Do Single Men Watch Love Island Together?
Sounds like a Philip K Dick story but this was one of the big questions answered by local Chartered Surveyor and landlord, Josette Knight, at our August meeting when she passionately exposed PCC policy on communal space and lounges as unrealistic and unnecessary and pleaded for help for her 'boys' who had been homeless when PCC placed them with her, but who she now must evict because of PCC policy.
In her day job, Josette values properties for mortgages - perhaps 5 or 6 a day - and ever since Portsmouth introduced communal space standards, she has checked the properties she inspects against the current rules to see if it would comply as an HMO.
Why does she do this? Because she had a 5-bed HMO licensed under the 2013-2018 scheme operated by Portsmouth City Council. When that scheme ended, the mandatory scheme changed such that any 5-bed HMO needed a 'Mandatory Licence' rather than an 'Additional Licence' (same pain / different piece of paper). When she applied, she was told her previously perfectly acceptable 5-bed HMO was no longer big enough and she was advised to reduce it to 4-beds, converting the room that was previously a bedroom into an additional 'lounge'.
To do this, she had to evict the tenant in that room - but rules are rules and she felt she had no choice, so she complied and evicted a perfectly happy tenant and put two sofas in the now empty room.
The Communal Space Conspiracy
A short clip of Josette's view on what PCC are trying to achieve with their communal space standards and what the impact could be - we know from the August meeting around 60 of the 120 attendees are reducing their HMO stock as a result of the introduction of Additional Licensing. Personally, I can vouch for this - having reduced my own holding of small HMO's by 50% as I can't face arguing about whether a room is 9.9 or 10.1 sq metres and my remaining small HMOs may not last the year, depending on the experience of applying for an Additional Licence.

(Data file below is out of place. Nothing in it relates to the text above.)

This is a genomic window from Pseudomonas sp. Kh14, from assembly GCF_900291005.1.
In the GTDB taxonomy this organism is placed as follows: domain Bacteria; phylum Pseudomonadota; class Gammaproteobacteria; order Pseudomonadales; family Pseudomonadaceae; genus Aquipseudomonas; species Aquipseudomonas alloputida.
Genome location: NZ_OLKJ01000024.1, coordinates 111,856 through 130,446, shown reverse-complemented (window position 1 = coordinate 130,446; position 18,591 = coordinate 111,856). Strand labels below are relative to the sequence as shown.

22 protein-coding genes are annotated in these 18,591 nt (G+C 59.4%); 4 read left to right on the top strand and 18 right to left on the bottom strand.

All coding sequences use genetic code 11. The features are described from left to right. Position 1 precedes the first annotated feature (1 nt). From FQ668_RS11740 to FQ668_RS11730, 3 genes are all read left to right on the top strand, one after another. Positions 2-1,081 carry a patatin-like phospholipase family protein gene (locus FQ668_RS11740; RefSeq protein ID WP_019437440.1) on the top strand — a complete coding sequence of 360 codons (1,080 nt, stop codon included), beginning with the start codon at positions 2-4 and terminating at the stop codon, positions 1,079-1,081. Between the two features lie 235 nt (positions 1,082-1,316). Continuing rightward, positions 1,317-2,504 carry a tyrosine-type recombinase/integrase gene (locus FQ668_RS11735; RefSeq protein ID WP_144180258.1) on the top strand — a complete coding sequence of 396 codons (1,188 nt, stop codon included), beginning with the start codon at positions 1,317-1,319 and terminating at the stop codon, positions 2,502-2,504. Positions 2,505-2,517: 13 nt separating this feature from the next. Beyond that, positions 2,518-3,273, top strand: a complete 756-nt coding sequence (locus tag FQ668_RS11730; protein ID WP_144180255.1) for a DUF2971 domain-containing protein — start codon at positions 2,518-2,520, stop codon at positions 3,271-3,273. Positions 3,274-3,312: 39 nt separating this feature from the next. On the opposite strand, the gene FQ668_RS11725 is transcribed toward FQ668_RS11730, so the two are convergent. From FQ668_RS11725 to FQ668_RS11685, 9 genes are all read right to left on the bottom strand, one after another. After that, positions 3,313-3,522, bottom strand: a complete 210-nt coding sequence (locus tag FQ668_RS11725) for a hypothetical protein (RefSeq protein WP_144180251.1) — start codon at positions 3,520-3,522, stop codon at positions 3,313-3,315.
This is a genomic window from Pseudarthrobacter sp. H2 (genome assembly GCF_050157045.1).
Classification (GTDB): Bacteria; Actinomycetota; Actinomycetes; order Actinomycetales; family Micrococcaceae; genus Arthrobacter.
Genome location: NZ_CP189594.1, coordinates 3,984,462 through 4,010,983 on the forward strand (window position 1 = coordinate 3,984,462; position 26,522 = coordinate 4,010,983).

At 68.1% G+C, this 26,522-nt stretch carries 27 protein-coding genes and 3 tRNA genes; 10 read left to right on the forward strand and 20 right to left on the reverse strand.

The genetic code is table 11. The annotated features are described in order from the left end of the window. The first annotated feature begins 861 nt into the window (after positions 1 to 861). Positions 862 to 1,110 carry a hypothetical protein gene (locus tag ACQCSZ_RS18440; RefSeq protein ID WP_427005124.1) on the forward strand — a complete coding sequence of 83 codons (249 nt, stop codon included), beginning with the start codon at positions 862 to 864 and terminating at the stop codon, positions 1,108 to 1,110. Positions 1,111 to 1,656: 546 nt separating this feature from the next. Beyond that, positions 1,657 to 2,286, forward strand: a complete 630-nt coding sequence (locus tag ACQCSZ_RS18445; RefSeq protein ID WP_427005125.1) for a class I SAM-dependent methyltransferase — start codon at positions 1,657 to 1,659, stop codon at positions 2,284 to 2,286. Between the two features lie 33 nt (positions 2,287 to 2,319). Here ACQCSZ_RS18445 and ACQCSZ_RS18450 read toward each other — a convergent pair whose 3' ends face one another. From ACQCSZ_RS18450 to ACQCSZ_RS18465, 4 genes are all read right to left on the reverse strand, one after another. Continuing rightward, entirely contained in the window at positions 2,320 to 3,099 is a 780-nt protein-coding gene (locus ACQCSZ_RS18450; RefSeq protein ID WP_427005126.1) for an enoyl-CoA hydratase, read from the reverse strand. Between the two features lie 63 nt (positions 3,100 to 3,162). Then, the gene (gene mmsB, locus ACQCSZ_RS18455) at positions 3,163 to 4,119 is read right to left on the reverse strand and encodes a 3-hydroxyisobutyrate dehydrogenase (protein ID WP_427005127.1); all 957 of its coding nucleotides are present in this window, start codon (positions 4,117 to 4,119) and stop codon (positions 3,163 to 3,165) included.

Everyone Needs A Nice Lounge, Don't They?
The concept of ensuring nice homes for people to live in is a good one - but sadly, PCC officers have absolutely no idea how people live in HMOs. For example, all of my HMO tenants are on individual AST contracts as the Uni prefer that approach yet I only let to groups of friends and as a result, I often find them congregated in the kitchen or lounge when I visit - yet my HMOs are 'high risk' according to the PCC definition simply because I choose to contract inline with Uni recommendations.
Conversely, Josette has housed formerly homeless individuals brought to her by PCC Housing Options and as you hear in this clip, they have moved the sofas to their own rooms, leaving the lounge (once home to a previously evicted tenant) empty and used as an internal bike store...
Homeless, Housed, Soon to be Homeless Again
It seems criminal that Josette will need to evict her 'boys' as a result of Additional Licensing - listen to her anguish.
You can listen to the whole of Josette's comments here:
And the whole meeting can be viewed / heard on the PDPLA website: www.pdpla.com/members
It should be noted that Josette was not an outlier - her views and comments were shared by many in the room and others had similar stories. Sadly, she articulates well the sentiment of the vast majority of our members and it is no surprise that the sector is rapidly shrinking as a result of the prolonged siege of ever more demanding PCC standards.
And Another Unexpected Outcome
We are already seeing evidence of mortgage companies rejecting HMOs locally as they do not meet their stringent interpretation of local standards. The outcome is that some landlords who had decided to weather the storm and stay in the local HMO market will be forced to drop out by lenders or have to go for much more costly deals, if they can get them - both of which will put even more pressure on rents.